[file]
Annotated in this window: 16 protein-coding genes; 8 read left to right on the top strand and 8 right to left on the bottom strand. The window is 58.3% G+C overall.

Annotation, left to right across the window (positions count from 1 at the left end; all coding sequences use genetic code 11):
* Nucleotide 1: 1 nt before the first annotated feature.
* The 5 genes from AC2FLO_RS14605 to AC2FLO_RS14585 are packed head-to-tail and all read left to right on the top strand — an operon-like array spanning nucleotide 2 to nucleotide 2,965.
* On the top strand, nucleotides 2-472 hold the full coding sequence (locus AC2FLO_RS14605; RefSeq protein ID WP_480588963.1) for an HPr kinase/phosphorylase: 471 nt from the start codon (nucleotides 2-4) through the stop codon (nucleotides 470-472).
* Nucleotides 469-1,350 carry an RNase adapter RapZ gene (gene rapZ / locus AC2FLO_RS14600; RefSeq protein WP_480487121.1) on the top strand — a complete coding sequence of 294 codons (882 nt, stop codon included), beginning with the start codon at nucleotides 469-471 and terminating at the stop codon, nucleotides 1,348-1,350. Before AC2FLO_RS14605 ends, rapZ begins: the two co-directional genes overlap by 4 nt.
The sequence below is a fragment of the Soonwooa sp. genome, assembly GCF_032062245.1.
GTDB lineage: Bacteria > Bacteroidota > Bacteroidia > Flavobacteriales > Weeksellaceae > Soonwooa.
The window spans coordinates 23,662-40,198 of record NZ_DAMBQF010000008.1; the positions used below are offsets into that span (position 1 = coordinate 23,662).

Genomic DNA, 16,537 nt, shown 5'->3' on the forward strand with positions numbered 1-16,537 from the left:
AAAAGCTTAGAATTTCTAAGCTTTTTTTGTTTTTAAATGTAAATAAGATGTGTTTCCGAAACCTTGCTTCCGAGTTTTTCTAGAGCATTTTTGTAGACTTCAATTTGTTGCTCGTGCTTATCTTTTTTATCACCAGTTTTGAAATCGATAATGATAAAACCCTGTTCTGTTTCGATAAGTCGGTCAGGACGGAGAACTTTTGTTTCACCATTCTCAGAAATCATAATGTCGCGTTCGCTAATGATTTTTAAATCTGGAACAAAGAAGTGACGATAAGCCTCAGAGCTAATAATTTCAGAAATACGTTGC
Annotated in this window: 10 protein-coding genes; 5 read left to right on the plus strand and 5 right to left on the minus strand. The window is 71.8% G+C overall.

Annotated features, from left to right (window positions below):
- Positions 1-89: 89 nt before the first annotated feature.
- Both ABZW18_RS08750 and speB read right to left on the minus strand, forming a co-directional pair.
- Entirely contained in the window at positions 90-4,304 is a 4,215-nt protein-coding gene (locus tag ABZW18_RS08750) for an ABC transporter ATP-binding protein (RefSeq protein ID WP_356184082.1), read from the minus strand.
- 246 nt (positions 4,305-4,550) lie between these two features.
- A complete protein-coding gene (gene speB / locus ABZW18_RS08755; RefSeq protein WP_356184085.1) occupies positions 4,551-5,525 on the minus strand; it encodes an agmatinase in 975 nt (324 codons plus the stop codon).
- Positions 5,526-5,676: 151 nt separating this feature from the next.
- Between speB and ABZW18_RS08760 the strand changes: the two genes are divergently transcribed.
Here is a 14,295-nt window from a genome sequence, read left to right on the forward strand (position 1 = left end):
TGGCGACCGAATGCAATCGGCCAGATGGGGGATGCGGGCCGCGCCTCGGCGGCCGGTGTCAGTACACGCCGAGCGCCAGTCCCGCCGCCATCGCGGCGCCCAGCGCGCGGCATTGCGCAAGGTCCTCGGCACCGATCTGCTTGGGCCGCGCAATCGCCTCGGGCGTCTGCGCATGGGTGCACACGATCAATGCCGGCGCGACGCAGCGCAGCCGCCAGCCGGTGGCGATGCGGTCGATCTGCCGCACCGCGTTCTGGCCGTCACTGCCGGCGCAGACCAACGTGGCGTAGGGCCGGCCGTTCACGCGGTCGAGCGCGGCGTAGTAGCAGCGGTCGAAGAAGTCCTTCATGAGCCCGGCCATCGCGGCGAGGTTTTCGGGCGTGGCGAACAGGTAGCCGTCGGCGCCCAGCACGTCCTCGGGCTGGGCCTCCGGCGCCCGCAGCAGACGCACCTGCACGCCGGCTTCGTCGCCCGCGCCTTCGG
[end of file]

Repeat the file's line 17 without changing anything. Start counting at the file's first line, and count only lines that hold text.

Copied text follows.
- 246 nt (positions 4,305-4,550) lie between these two features.